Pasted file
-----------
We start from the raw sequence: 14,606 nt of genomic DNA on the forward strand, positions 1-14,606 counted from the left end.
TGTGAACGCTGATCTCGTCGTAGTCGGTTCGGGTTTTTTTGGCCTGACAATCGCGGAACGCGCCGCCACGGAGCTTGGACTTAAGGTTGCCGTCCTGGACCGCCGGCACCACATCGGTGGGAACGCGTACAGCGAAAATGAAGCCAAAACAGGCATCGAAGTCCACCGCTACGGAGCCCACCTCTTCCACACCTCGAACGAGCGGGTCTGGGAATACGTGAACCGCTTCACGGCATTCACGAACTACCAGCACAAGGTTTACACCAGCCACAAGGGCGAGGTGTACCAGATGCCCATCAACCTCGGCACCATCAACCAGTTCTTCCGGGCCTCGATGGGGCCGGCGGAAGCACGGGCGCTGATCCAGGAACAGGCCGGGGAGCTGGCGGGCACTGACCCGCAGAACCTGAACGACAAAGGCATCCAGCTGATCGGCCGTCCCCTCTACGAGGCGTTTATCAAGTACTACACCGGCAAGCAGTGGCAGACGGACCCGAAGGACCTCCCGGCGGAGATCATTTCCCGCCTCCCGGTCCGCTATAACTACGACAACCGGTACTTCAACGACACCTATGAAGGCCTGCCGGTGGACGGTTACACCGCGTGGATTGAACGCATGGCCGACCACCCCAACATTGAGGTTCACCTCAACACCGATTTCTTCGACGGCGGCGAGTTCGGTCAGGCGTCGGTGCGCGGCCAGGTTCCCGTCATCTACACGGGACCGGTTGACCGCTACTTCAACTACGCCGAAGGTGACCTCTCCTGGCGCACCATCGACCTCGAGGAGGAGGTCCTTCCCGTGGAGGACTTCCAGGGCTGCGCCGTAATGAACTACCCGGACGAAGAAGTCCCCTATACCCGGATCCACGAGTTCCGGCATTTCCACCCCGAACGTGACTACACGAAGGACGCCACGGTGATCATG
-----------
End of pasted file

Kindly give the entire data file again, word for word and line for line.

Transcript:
We start from the raw sequence: 14,606 nt of genomic DNA on the forward strand, positions 1-14,606 counted from the left end.
TGTGAACGCTGATCTCGTCGTAGTCGGTTCGGGTTTTTTTGGCCTGACAATCGCGGAACGCGCCGCCACGGAGCTTGGACTTAAGGTTGCCGTCCTGGACCGCCGGCACCACATCGGTGGGAACGCGTACAGCGAAAATGAAGCCAAAACAGGCATCGAAGTCCACCGCTACGGAGCCCACCTCTTCCACACCTCGAACGAGCGGGTCTGGGAATACGTGAACCGCTTCACGGCATTCACGAACTACCAGCACAAGGTTTACACCAGCCACAAGGGCGAGGTGTACCAGATGCCCATCAACCTCGGCACCATCAACCAGTTCTTCCGGGCCTCGATGGGGCCGGCGGAAGCACGGGCGCTGATCCAGGAACAGGCCGGGGAGCTGGCGGGCACTGACCCGCAGAACCTGAACGACAAAGGCATCCAGCTGATCGGCCGTCCCCTCTACGAGGCGTTTATCAAGTACTACACCGGCAAGCAGTGGCAGACGGACCCGAAGGACCTCCCGGCGGAGATCATTTCCCGCCTCCCGGTCCGCTATAACTACGACAACCGGTACTTCAACGACACCTATGAAGGCCTGCCGGTGGACGGTTACACCGCGTGGATTGAACGCATGGCCGACCACCCCAACATTGAGGTTCACCTCAACACCGATTTCTTCGACGGCGGCGAGTTCGGTCAGGCGTCGGTGCGCGGCCAGGTTCCCGTCATCTACACGGGACCGGTTGACCGCTACTTCAACTACGCCGAAGGTGACCTCTCCTGGCGCACCATCGACCTCGAGGAGGAGGTCCTTCCCGTGGAGGACTTCCAGGGCTGCGCCGTAATGAACTACCCGGACGAAGAAGTCCCCTATACCCGGATCCACGAGTTCCGGCATTTCCACCCCGAACGTGACTACACGAAGGACGCCACGGTGATCATG